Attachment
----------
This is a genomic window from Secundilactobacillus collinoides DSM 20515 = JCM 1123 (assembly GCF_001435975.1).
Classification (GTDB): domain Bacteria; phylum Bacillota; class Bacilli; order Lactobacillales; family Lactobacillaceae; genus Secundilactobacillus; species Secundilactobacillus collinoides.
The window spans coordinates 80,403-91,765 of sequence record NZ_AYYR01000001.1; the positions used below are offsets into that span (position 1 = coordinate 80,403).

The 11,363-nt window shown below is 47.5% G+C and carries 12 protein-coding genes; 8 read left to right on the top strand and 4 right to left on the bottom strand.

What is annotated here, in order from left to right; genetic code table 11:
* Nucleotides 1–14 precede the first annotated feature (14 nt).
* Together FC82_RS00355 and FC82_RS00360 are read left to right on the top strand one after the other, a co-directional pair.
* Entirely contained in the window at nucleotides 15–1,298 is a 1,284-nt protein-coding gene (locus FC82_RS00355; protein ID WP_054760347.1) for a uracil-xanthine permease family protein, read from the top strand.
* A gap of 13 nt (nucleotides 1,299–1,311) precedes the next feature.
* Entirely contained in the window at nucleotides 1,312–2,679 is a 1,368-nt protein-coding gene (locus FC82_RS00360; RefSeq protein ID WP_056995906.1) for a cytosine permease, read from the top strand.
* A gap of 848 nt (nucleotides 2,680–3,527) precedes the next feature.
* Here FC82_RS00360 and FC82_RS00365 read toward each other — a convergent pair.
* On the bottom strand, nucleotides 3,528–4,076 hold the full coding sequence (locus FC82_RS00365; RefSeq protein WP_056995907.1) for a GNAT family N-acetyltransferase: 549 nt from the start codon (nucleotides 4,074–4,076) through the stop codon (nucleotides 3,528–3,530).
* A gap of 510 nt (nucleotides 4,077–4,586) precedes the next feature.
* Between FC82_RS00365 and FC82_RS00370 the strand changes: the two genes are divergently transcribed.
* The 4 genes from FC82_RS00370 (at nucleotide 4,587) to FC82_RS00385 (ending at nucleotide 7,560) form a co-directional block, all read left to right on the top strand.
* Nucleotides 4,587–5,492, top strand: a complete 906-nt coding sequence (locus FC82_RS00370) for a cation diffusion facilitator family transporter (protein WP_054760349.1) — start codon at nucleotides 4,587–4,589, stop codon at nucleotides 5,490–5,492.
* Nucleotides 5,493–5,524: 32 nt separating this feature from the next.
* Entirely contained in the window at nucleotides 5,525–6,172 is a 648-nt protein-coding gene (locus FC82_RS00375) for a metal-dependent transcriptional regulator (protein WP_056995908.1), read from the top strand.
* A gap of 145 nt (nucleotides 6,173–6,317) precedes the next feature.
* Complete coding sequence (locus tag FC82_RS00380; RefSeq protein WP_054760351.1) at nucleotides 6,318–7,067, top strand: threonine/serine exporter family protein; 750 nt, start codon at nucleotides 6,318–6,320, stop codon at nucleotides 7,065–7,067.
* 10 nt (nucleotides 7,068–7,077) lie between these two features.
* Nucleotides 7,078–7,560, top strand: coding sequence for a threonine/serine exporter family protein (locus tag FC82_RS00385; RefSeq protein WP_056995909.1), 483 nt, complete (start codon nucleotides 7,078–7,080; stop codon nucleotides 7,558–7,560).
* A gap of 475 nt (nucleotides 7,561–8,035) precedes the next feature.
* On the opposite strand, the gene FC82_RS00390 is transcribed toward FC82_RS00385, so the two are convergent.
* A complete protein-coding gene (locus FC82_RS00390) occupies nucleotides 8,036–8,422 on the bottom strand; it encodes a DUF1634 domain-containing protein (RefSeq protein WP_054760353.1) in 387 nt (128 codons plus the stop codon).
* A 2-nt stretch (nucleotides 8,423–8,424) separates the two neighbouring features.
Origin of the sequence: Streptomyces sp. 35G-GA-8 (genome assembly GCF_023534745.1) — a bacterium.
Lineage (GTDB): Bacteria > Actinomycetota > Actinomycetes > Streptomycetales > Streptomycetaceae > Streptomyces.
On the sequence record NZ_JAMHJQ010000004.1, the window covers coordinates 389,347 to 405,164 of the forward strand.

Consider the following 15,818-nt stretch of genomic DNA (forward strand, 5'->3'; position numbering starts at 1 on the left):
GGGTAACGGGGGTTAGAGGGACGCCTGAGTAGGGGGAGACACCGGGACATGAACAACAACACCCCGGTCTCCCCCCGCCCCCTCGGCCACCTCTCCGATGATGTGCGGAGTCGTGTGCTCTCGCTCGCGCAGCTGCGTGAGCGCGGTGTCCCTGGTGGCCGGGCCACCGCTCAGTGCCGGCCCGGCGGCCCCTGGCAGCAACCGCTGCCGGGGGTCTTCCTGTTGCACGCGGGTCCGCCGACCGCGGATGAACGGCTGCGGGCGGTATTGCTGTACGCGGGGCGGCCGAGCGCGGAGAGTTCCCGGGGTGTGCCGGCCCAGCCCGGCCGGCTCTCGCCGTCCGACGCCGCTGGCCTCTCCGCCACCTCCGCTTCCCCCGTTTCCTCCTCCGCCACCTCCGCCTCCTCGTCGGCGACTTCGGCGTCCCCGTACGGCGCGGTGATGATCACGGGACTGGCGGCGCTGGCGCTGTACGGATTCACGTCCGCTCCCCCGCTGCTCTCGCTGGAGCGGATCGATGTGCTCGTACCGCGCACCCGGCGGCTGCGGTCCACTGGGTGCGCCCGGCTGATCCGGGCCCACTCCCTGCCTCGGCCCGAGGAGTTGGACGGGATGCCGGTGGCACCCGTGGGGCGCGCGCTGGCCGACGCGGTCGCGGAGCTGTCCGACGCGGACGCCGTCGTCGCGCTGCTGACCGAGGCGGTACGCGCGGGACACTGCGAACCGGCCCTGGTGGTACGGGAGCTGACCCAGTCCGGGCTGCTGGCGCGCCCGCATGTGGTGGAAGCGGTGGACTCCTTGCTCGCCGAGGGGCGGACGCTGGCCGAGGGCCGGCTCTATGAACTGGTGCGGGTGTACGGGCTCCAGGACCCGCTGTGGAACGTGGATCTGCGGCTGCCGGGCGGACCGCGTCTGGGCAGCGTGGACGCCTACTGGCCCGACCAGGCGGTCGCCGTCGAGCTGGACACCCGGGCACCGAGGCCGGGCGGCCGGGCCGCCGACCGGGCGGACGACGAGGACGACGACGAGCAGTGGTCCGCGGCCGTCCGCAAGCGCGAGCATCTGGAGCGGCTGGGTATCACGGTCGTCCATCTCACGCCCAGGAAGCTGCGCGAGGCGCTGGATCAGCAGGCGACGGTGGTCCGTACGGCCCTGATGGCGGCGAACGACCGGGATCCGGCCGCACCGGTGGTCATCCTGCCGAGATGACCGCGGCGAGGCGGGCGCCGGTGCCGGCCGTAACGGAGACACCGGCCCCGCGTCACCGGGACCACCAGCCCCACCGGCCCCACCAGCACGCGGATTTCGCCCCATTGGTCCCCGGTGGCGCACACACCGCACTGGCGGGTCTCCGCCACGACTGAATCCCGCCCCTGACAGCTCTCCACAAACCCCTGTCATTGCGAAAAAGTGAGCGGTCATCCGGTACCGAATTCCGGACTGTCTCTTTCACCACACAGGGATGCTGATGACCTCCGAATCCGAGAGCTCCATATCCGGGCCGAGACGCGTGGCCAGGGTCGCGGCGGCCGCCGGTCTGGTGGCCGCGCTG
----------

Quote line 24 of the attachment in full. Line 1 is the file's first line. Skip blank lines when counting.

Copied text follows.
* A gap of 475 nt (nucleotides 7,561–8,035) precedes the next feature.